Unfortunately, I am not much of a multi-tasker, and as Peer and I lamented Dirk Nowitsky’s blown opportunity to win an NBA ring, I missed a major exit. Fortunately, Hartmut was able to guide us through another Schleichweg, which brought us back on track.
Hartmut, Clemens, and I had decided to camp outside Göttingen, since it had been nice weather. After pitching our tents, we ate dinner with Peer, who was staying in a bed & breakfast with several other Berlin authors, and brought out a couple of prototypes to try, while keeping an eye on the World Cup showing on the restaurant’s TV.
Afterwards, we tried to catch some sleep before the big day, but our tents had been surrounded by groups of German youths who had decided to turn up the volume on their techno music several times during the early morning hours. Hartmut finally told them “enough is enough” at about 3 a.m., but one boy argued, “C’mon, you were my age once!” “Yeah,” Hartmut responded, “and I didn’t get away with this kind of thing, either!”
The next morning, we made the quick drive into Göttingen and walked down the quaint pedestrian-only streets to the department store Karstadt for breakfast. The multi-level store not only had the advantage of having a large buffet, but it also had a games department. So naturally, we followed up eggs, sausages, and rolls with Ravensburger, Queen, and Schmidt. None of the sale games grabbed any of us, though, but as we made our way to the convention hall, Hartmut spied a flea market in front of a cathedral that was just getting set up. There was one board game there, a 3M copy of Acquire in excellent condition, and Hartmut wasted no time in “acquiring” it for a mere 3 Euros!
We finally reached our destination, and as I began to see faces I had only known from internet postings, I began to feel a bit intimidated. But there were plenty of familiar faces, too, including fellow Berlin gamers/designers Andrea Meyer and Thorsten Gimmler. After registering, we went to pick our tables. Each author received one to set up any way he or she chose, and there were more than a hundred of them, with games of all types already covering half of them. Peer was already there, and we chose tables nearby. I unpacked by bags and set up two of my prototypes in mid-game situations. People were still trickling in, so I took a look around. It was fascinating to see all of the different game ideas people brought with them. In a country that publishes hundreds of designs each year, it is amazing to see that there are hundreds more (and many of them very good) that never make it onto a store shelf. As I said before, I had very modest expectations for my own designs.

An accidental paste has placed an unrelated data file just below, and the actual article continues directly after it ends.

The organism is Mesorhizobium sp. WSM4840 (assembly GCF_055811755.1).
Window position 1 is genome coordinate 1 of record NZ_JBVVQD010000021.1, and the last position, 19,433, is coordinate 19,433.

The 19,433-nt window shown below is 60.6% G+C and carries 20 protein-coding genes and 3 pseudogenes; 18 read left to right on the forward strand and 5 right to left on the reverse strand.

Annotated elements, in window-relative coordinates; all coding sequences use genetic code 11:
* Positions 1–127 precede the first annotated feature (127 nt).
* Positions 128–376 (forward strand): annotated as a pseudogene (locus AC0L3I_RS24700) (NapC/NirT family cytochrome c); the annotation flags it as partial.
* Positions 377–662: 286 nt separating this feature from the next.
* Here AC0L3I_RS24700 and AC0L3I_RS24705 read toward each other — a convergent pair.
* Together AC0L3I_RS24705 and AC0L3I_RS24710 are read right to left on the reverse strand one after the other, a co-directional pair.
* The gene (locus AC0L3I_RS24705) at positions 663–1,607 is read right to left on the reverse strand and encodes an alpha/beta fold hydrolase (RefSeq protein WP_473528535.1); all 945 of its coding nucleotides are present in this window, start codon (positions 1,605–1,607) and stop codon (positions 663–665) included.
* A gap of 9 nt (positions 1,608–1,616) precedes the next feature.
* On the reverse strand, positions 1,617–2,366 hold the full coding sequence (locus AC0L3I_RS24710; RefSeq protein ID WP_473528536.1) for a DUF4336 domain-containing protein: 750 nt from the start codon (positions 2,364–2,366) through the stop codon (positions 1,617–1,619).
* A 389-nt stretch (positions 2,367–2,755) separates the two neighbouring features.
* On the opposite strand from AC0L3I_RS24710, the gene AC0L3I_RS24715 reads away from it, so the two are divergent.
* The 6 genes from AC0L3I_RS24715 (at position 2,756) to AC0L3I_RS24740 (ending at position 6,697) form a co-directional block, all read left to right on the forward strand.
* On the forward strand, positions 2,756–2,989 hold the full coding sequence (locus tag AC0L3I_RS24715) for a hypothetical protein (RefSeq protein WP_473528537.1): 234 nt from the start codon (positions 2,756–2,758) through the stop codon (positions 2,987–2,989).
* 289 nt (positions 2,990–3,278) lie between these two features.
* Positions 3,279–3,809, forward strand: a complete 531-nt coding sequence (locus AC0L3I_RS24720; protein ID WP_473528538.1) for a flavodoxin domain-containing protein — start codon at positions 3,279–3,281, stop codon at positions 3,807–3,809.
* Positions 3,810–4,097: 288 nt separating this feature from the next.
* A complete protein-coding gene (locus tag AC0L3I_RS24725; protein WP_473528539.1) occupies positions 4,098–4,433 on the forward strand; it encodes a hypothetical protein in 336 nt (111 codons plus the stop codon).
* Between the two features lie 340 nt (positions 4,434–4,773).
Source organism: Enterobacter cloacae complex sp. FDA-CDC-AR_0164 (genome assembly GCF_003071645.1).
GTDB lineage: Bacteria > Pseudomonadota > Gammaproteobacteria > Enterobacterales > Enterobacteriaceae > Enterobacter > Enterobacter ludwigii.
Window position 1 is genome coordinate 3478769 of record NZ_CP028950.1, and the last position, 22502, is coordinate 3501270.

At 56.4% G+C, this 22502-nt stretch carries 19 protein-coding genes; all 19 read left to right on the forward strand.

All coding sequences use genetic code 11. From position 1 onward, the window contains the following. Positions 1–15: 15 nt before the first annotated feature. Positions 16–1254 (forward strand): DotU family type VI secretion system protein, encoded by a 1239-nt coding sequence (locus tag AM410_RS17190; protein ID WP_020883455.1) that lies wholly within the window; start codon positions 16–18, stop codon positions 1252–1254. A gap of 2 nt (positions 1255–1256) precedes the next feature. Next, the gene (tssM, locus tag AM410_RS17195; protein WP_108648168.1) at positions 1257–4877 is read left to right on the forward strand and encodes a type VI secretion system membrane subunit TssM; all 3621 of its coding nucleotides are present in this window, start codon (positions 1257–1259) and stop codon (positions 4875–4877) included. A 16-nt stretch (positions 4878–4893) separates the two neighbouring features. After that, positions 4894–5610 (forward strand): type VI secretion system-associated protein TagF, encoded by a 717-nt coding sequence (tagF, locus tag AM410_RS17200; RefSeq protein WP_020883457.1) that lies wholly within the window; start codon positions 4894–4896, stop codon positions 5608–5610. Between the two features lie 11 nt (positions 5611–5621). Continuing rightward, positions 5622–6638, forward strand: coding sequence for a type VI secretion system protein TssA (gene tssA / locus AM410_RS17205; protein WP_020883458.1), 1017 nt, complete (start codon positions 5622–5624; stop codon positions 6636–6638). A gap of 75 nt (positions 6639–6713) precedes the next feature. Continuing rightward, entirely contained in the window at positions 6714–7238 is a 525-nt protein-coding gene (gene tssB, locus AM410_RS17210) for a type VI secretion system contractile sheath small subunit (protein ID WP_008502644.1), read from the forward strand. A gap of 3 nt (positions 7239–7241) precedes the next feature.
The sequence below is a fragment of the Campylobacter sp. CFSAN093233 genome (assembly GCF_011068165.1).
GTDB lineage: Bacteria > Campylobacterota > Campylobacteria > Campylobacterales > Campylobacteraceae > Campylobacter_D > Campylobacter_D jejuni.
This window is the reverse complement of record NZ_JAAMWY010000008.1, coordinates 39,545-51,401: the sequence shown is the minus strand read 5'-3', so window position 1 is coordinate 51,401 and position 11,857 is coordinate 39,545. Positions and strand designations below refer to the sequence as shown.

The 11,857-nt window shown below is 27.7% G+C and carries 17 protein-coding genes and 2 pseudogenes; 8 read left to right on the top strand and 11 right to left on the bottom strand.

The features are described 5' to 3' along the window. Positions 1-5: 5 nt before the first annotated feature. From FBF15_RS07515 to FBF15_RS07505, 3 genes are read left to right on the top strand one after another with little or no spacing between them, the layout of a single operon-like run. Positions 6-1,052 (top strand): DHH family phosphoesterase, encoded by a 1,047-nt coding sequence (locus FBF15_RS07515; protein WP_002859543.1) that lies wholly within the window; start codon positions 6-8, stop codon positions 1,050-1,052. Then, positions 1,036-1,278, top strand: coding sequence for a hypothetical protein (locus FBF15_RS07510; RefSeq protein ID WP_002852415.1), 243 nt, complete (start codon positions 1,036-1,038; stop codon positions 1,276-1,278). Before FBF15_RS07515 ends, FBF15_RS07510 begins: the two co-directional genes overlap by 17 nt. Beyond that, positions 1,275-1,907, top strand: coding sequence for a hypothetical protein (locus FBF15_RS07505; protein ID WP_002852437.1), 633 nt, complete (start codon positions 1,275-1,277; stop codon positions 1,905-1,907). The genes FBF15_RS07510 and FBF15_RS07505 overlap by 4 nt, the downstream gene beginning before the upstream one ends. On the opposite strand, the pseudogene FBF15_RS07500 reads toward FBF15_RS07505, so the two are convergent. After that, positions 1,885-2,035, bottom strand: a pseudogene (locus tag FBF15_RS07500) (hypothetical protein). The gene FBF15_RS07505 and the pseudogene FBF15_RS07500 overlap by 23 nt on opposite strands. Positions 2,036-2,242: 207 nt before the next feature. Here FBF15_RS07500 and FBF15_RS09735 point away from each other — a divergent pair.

A woman who set up on a table next to me had arguably the most beautiful display of the meeting. It included a children’s game with a large water-color painted board, and an accompanying children’s book, all written and illustrated by her. The main character of both the game and the book was The Little Dog King, based on her own pet, which she brought along to help sell the project. Dog King and I became instant friends, and he wandered over to my table often during the weekend, although he never stayed long enough to play one of my prototypes.
A pair of publisher representatives did, however, and I tried to hold back my excitement as I stuttered through the instructions in my second language. As we played the game, I silently hoped for a tense battle with a close ending. As the game ended and the final scores were tallied, I was pleased with the results: one of the reps won by one point, with the last place player only 4 points behind! They were impressed enough to ask for the prototype, and I agreed to give it to them on Sunday.
Meanwhile, other reps were constantly weaving through the tables, scanning the prototypes, and mixing with the better-known designers. Hartmut introduced me to a very friendly Günther Burkhardt, who was rendered speechless when I told him sheepishly that I was a fan.
In fact, everyone there was very friendly and helpful. The representatives were definitely looking for their next products and were not afraid to talk business, and there was obvious competition between the huge amounts of designs on display, but I felt a sense of community and cooperation during the weekend. Hartmut told me that it is largely due to the nature of game design: that although the author must make the decisions in where to take the design, he or she relies on the testing and constructive criticism of other designers, gamers, and publishers.